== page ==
Conscientious objection has been variously defined but it is based on the principle that a medical professional should not be forced to participate, directly or indirectly, in procedures to which they object for reasons of conscience.  Conscientious objection is a human right internationally acknowledged and its provision is a regular feature of laws regulating abortion.
It could be said that conscience is at the foundation of the medical profession and every action should be inspired by a well-formed moral conscience. Conscience-based refusals are particular instances of the exercise of conscience and require a particular protection. In accommodating them, the State recognises that certain issues are highly divisive both in society at large, and among health care professionals in particular.
The Protection of Life During Pregnancy Act (PLDP) 2013 recognises conscientious objection but only up to a point. Article 17.1 says: “nothing in the Act shall be construed as obliging any to carry out, or to assist in carrying out, any medical procedure …. to which he or she has a conscientious objection.“
So far, so good, but two subsections on, there is the requirement to refer. It says an objector should “make arrangements for a transfer of care of the pregnant woman concerned as may be necessary to enable the woman to avail of the medical procedure concerned.” (17.3)
Let’s consider first the positive elements, with regard to conscientious objection, of the PLDP Act 2013.
The provision is broad in scope and regards anyone who potentially might be involved in an abortion. Let’s recall that the Act permits a termination of pregnancy where the life of the mother is in danger (which was permitted under the 8th amendment anyway), but extends this to include women deemed to be suicidal.
Article 17 doesn’t specify precisely which health professionals exempted but it refers to “any”. Also, “medical procedure” is a broad expression and could include the prescribing of any drug, including lethal ones like the abortion pill.
It is good that it does not limit conscientious objection to doctors, or nurses, but to anyone who might be potentially involved. Medicine, nursing and pharmacy are interdependent in health care, and conscience protection should be extended to as many classes of professionals as possible, including students.
However, there are at least two highly problematic elements in this piece of legislation. Firstly, conscientious objectors are obliged to refer to other doctors, when they don’t want to perform abortions. This is a case of indirect participation in abortion that many would find not acceptable. Secondly, the right of conscientious objection is given only to individuals, and there is no way an institution can opt out, including pro-life hospitals, Catholic or otherwise.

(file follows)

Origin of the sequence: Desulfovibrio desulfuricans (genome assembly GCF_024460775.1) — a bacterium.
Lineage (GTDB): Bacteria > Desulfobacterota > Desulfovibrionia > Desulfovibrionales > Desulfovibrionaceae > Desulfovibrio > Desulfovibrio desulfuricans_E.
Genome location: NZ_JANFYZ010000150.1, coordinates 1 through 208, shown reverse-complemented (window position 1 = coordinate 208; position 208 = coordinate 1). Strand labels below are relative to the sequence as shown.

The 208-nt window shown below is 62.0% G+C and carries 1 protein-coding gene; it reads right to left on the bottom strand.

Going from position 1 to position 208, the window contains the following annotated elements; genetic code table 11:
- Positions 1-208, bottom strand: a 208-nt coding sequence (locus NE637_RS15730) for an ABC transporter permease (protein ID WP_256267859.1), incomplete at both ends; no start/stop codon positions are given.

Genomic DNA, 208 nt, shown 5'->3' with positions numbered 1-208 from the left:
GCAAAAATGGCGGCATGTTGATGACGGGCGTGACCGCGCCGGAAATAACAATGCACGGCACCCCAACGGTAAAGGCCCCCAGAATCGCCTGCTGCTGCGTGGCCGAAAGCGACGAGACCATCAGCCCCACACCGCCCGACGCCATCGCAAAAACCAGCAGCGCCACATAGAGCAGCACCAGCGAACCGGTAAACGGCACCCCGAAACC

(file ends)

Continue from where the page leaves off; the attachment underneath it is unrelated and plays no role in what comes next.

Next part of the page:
In the unfortunate event that the referendum to repeal the 8th amendment passes, the State should assure that the accommodation of access to abortion does not adversely affect those who don’t want to be directly or indirectly involved. Obliging doctors, or any other professional, to provide information of where the service is performed or, even worse, to make arrangements for a transfer of care, means forcing them into an indirect participation to the procedure. (Should a doctor who will not give a person a lethal injection be forced to refer to a doctor who will, if assisted suicide is ever introduced?)
To those who claim that accommodating health care professionals’ conscience-based refusals should not prevent a patient from receiving the procedure they have requested I answer that it is the State, rather than the conscientious objector, that should be responsible for assuring that this happens.
No matter what happens to the 8th amendment, doctors and other medical professionals must be allowed to practice only medicine that truly heals and which does not result in the death of one patient, in this case the unborn child.